Dear 2018 Leavers

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Bristol Airport is a strange place for a revelation. A terminal, not because it’s where our journeys end, but because it’s a portal into the void, the dislocation, that is flight. Only at the airport that welcomes you back onto solid ground does space once again move past at an appreciable rate, and do clocks and watch faces no longer jump five or eight hours forward and backwards. To leave Bristol Airport for the gangway of the plane is to terminate our span on a solid world, and head for one where gravity and lift keep us in suspension, and plastic cutlery and vacuum toilets mediate our comfort.

For all this strangeness, and despite my hurrying from departure lounge to gate, one of countless back-lit adverts managed to catch my eye. The advert in question was produced by the Swiss luxury watch manufacturer Patek Phillippe, and depicted a father and son engrossed in a chess match. It was captioned by this piece of advertising genius: “You never actually own a Patek Phillippe. You merely look after it for the next generation.” It struck me that running Berkeley Squares is not dissimilar: you never actually own Berkeley Squares. One’s tenure in the management team is all about best preparing it for the next generation, so they can take it to bigger and better places. And, like purchasing a £25,000 timepiece, investing hours of work into a school magazine is a decision vulnerable to derision, not least because the potential consumer / writer in question is most likely a cash-strapped / chronically over-worked sixth former.

So why do it? Because the committed Berkeley Square, in their symmetrical prudence and perpendicular determination, recognises how remarkable this whole endeavour really is. And you’ve acted upon that recognition. The management team this year has not only safeguarded and changed the battery of the BS watch; you have oiled its cogs, polished its surfaces, buffed the casing, cleaned the leather and smoothed the crowns, all whilst keeping its accompanying Correspondent with plenty of ink and a fine pen. From one cohort of editors to another, thank you. Investment well spent.

The said-advert encouraged us holiday-makers to “Begin your own tradition.” Evidently, their clientele is not content with simply inheriting them. Trailblazing will secure their legacy. But what pressure! To not only maintain the customs of your great-aunt, second cousin and shady uncle, but also to forge your own and thereby secure your reputation for time immemorial. Among such distinguished gentlemen as Berkeley Squares alumni, establishing new traditions as well as passing on the old can seem an equally overwhelming task.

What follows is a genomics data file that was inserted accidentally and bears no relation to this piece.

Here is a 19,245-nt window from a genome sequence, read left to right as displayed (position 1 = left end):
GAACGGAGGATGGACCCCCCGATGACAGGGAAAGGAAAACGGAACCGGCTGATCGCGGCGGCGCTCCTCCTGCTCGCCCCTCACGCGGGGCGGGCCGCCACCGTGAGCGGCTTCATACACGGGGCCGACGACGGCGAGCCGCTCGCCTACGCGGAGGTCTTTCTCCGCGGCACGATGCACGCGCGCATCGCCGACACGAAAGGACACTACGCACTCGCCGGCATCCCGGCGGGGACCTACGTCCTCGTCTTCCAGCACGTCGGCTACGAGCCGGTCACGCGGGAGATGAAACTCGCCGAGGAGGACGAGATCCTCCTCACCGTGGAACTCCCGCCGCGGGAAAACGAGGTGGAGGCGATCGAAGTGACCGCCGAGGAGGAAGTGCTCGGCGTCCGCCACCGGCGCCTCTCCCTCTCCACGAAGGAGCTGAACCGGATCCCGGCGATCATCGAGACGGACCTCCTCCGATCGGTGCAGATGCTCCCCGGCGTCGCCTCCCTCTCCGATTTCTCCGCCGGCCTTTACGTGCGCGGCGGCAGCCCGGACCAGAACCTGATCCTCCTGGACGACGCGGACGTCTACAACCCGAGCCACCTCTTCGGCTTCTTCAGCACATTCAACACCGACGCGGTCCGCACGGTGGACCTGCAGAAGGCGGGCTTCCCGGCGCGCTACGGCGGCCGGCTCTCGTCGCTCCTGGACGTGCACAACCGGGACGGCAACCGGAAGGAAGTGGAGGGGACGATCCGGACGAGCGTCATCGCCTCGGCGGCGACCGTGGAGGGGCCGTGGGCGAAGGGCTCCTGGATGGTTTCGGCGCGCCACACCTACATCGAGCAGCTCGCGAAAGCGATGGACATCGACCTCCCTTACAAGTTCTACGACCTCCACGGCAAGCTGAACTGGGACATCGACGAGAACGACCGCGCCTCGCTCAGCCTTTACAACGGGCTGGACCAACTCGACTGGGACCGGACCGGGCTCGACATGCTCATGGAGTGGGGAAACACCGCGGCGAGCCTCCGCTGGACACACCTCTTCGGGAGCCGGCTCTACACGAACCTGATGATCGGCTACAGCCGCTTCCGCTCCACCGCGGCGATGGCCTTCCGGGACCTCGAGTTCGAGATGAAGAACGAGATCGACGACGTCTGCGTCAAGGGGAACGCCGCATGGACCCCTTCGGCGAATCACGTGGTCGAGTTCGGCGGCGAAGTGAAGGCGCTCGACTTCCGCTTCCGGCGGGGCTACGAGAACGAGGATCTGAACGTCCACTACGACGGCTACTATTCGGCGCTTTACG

To complicate matters further, traditions are determined by the generations that inherit them. If you take it upon yourself to personally raise the Christmas turkey every year, that’s not a tradition – it’s an eccentricity. Only when your offspring do the same is a family tradition born. In other words, the tradition-maker can only be recognised as such retrospectively, and in establishing new traditions, there is always a risk that posterity will simply record them as bizarre idiosyncrasies. To even attempt a new tradition is to invest its success or failure within the hands of others. And that requires an admirable degree of daring. If your heir-to-be rejects your offer of a Patek Phillippe, a hefty investment becomes nothing more than a self-indulgent farce.

As the third generation of Berkeley Squares, you inherited a tradition by that point established. But of course, you wanted to take a chance, to do something new, and risk its failure. And how successful that effort has proved. You made BS into a sixth form-wide project. There are 15 BS leavers this year which is three times as many as the year before.  Equally large numbers of Year 12s have answered the summons of the pen. Our meeting room can hardly contain the sheer number of prospective writers that weekly converge on it. Never before have our articles been more varied in content and tone, and never before has the absence of irony been less sorely missed.

In the true spirit of a proud horologist, mere inheritance wasn’t good enough for you. Innovation was in your blood, and it couldn’t be ignored.